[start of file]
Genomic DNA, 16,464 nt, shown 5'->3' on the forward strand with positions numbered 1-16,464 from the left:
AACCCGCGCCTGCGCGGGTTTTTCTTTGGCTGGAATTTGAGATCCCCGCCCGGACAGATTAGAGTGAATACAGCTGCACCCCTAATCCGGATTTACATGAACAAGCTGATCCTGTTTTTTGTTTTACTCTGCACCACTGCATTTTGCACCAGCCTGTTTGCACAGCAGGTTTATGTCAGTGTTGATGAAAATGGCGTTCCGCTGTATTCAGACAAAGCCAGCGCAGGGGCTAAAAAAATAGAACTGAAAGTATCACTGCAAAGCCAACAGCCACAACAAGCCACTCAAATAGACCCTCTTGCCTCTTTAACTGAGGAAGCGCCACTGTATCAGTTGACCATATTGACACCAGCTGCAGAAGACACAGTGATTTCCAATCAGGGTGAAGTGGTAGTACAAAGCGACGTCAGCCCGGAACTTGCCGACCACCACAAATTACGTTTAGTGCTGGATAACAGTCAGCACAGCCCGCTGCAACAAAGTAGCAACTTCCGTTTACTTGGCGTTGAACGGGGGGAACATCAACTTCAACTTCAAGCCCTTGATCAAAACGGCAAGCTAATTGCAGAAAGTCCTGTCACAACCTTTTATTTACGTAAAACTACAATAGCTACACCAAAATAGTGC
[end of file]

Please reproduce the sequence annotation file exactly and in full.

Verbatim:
Genomic DNA, 16,464 nt, shown 5'->3' on the forward strand with positions numbered 1-16,464 from the left:
AACCCGCGCCTGCGCGGGTTTTTCTTTGGCTGGAATTTGAGATCCCCGCCCGGACAGATTAGAGTGAATACAGCTGCACCCCTAATCCGGATTTACATGAACAAGCTGATCCTGTTTTTTGTTTTACTCTGCACCACTGCATTTTGCACCAGCCTGTTTGCACAGCAGGTTTATGTCAGTGTTGATGAAAATGGCGTTCCGCTGTATTCAGACAAAGCCAGCGCAGGGGCTAAAAAAATAGAACTGAAAGTATCACTGCAAAGCCAACAGCCACAACAAGCCACTCAAATAGACCCTCTTGCCTCTTTAACTGAGGAAGCGCCACTGTATCAGTTGACCATATTGACACCAGCTGCAGAAGACACAGTGATTTCCAATCAGGGTGAAGTGGTAGTACAAAGCGACGTCAGCCCGGAACTTGCCGACCACCACAAATTACGTTTAGTGCTGGATAACAGTCAGCACAGCCCGCTGCAACAAAGTAGCAACTTCCGTTTACTTGGCGTTGAACGGGGGGAACATCAACTTCAACTTCAAGCCCTTGATCAAAACGGCAAGCTAATTGCAGAAAGTCCTGTCACAACCTTTTATTTACGTAAAACTACAATAGCTACACCAAAATAGTGC